for JSSE or openssl sections), but all will involved a step to
generate a certificate signing request (CSR).
The following commands generates the file jetty.csr using keytool for a =
key/cert already in the keystore:
The following commands generates the file jetty.csr using openssl for a =
key in the file jetty.key:
Note that this command only uses the existing key from jetty.key file and n= ot a certificate in jetty.crt generated by step 1b. The details for the cer= tificate need to be entered again.
Once a CA has sent you a certificate, or if you generated your own certi=
ficate without keytool, then it will need to be loaded into
a JSSE keystore. If you did not use keytool to generate the key, then it w= ill also need to be loaded into the keystore.
|Combined Private Key and Certificate|
You need both the private key and the certificate in the keystore. So th= e certificate should be loaded into the keystore used to generate the CSR (= step 2a). If your key pair is not in a keystore (eg if generated as step 1= b), then you will need to use the PKCS12 format to load both key and certif= icate as in step 3b.
A certificate in PEM form may be directly loaded into a keystore with ke=
ytool. The PEM format is a text encoding of certificates and is produced by=
openssl (as in step 1b) and is returned by some CAs. An example PEM file =
The following command will load a PEM encoded certificate in the jetty.crt = file into a JSSE keystore:
Depending on the situation you may not require the
-trustcacerts option. Try the operation without it if you like.
If the certificate your receive from the CA is not in a format that keytool= understands, then the openssl command can be used to convert
If you have a key and certificate in separate files, they need to be com= bined into a PKCS12 format file to be loaded into a new keystore. The certi= ficate can be one you generated yourself or one that has been returned from= a CA in response to your CSR.
The following openssl command will combine the keys in jetty.key and the= certificate in the jetty.crt file into the jetty.pkcs12 file:
If you have a chain of certificates, because your CA is an intermediary,= build the pkcs12 file like this:
The order of certificates must be from server to rootCA, as per RFC2246 = section 7.4.2.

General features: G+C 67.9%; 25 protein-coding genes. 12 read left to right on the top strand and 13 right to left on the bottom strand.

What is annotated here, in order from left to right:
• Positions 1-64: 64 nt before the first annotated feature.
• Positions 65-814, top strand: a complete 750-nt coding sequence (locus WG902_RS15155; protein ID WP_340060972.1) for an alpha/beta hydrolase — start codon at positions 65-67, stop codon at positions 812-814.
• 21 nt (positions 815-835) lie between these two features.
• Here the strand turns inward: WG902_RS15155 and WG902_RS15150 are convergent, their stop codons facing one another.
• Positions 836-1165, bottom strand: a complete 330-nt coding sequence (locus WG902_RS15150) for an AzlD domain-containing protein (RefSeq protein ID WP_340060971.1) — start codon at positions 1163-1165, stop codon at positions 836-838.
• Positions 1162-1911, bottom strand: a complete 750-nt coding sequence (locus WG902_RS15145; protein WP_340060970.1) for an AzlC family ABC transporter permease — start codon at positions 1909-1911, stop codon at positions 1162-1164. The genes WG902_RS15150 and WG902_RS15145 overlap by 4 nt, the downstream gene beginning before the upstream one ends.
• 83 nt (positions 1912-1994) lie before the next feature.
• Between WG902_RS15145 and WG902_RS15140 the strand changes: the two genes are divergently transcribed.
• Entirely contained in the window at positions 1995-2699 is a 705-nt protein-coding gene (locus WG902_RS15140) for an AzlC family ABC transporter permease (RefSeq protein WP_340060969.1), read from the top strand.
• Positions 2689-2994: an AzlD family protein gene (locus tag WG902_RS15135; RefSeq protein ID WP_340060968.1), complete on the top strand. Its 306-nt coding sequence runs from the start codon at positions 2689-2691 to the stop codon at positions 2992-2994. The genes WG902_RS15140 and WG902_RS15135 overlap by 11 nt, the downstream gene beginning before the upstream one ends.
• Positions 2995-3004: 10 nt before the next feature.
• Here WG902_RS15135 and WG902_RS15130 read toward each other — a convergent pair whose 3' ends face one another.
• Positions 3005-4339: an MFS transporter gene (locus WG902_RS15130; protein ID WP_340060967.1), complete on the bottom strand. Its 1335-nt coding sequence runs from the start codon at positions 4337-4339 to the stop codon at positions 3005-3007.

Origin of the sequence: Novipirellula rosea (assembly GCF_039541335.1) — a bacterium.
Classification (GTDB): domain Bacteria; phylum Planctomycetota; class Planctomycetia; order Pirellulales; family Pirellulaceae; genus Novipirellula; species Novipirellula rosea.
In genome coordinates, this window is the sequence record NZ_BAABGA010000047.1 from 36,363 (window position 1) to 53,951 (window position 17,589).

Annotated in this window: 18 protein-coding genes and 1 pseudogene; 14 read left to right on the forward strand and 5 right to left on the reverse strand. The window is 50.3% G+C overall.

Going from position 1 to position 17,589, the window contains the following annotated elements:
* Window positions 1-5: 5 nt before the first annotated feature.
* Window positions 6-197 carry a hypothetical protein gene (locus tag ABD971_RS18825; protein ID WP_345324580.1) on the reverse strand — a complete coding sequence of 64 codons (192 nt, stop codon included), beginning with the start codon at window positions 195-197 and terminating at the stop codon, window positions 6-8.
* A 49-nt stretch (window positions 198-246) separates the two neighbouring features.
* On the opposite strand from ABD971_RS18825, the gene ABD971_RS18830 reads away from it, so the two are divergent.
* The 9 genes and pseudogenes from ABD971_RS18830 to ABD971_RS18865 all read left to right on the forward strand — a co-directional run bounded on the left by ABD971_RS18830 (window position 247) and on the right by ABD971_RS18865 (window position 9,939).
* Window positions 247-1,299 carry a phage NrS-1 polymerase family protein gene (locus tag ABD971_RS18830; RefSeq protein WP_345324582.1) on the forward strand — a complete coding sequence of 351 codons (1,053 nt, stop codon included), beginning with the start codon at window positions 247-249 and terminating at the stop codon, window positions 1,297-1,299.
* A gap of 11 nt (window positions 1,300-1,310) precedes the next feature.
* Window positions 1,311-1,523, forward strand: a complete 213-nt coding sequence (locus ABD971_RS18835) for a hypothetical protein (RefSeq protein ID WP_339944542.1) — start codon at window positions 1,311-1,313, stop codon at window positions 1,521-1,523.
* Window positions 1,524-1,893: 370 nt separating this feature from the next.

OpenSSL is going to ask you for an "export password". A non-e=
mpty password seems to be required to make the next step work. The
resulting PKCS12 file may be loaded into a JSSE keystore with the following= jetty utility class:
This asks for two passphrases. Give the password from the last step as = the input passphrase and you are set. The "output passphrase" wi= ll need to appear in your jetty.xml config file as both the Password and Ke= yPassword of the SunJsseListener that will use the certificate.
We may also use keytool (starting form jdk1.6) to import pkcs12 file wit= h the following command:
Remember that the default port for https is 443 not 80, so change 8443 to 4= 43 if you want to be able to use URL's without explicit port numbers. For a= production site it normally makes sense to have a HttpListener on port 80 = and a SunJsseListener on port 443. Note that as these are privileged ports,= you may want to use a redirection mechanism to map port 80 to eg 8080 and = 443 to eg 8443. For details on this, see the Running Jetty as a non-root user.
The keystore file in this example is given relative to the jetty home direc= tory. For production, choose a private directory with restricted access to = keep your keystore in. Even though it has a password on it, the password ma= y be configured into the runtime environment so is vulnerable to theft.
Jetty can now be started the normal way (make sure that jcert.jar, jnet.jar= and jsse.jar are on your classpath) and SSL can be used with a URL like:= p>
Note: The most com= mon mistake at this point is to try to access port 8443 with http rather th= an https.
If CONFIDENTIAL or INTEGRAL security constraints are being used, then you s= hould also configure the normal HTTP connector with which port to use for S= SL:
If the passwords are not provided in the configuration, they may be prov= ided as java properties (jetty.ssl.password and jetty.ssl.keypassword) else= they will be prompted for.
Remember that putting your password on the command line is a security ri= sk. They can also be set as properties within the config file, but this ris= ks accidental discovery by developers.
If jetty is given a password that begins with "OBF:" it is tre=
ated as an obfuscated password. Passwords can be obfuscated by
running org.mortbay.jet= ty.security.Password as a main class. This can protect passwords from c= asual observation.
If you are updating your configuration to use a newer certificate, as wh= en the old one is expiring, just do St= ep 3. If you imported the key and certificate originally using the PKC= S 12 method, use an alias of "1" rather than "jetty", b= ecause that is the alias the PKCS12 process enters into the keystore.------=_Part_299529_491676533.1368996188485--